Growth is returning to the British manufacturing sector.
The advancement in technology, alongside an improving economy is giving a continued boost to the manufacturing industry. As a result, it’s giving raise to more opportunities for manufacturers to seize. The otherside of this is the consequential increase in competition. Adding complication to that is the changing balance of power in the sales process; from your salespeople knocking on doors, to the buyer having a wealth of information available to him or her. Marketing for the manufacturing industry has never been more important.
Now, first off let me get this straight. When I talk about marketing, I’m not suggesting pretty pictures, leaflets to bombard your customers with, or billboards boasting of your prowess. Marketing for the manufacturing industry has moved on, like every sector, technology, tastes and the millennial generation have forced us to adapt to market conditions and changing buying cycles. What I mean by marketing is finding and utilising the best way to leave a consistent and lasting impression on your market using the appropriate marketing channels.
A lot of manufacturers I find will argue that marketing is not an affective use of their resources, and it fails to show a return on investment in their markets. This is where sales and marketing teams need to work in unison. Today, aligning sales and marketing is potentially the largest opportunity for improving business performance. When sales and marketing align around a single goal, they can improve marketing ROI, sales productivity and more importantly an increase in your bottom line.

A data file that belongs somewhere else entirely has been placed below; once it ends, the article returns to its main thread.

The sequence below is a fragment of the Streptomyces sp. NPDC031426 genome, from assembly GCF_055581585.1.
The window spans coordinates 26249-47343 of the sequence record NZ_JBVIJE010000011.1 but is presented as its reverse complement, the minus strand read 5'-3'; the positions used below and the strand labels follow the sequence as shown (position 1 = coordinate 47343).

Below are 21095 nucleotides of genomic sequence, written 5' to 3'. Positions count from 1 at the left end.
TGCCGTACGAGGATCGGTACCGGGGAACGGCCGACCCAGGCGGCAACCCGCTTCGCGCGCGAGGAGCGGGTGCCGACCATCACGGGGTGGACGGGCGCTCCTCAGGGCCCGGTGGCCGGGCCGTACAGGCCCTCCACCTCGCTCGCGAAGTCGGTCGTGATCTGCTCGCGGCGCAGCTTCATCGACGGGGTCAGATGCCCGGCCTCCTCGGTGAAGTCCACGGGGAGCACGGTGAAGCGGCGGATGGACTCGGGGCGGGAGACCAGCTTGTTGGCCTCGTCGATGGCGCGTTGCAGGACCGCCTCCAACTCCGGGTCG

So to wrap up, marketing now more than ever has an importance to manufacturing. Here are a few tips.
Target the right market for your products and make sure your plan is realistic, achievable and profitable. Create a set of buying personas for your customers, understand their needs, worries, challenges and goals – and create compelling content and messaging relevant to each one.
Become an expert or thought leader within your market. By offering these value added items you’re instantly gaining the trust of companies that are looking for your solution. However, be mindful of their buying cycles and understand where they sit.
The importance of a strong brand
I’m not talking about your logo here. Brand runs so much deeper than that. Especially in the manufacturing sector where competition is on the rise, global is the new normal and price can often make or break a deal. A genuine connection between your business culture and real external buying motives, achieves delivery against what you promise to stakeholders and customers. And, the role of sales can be fed directly from this process of discovery.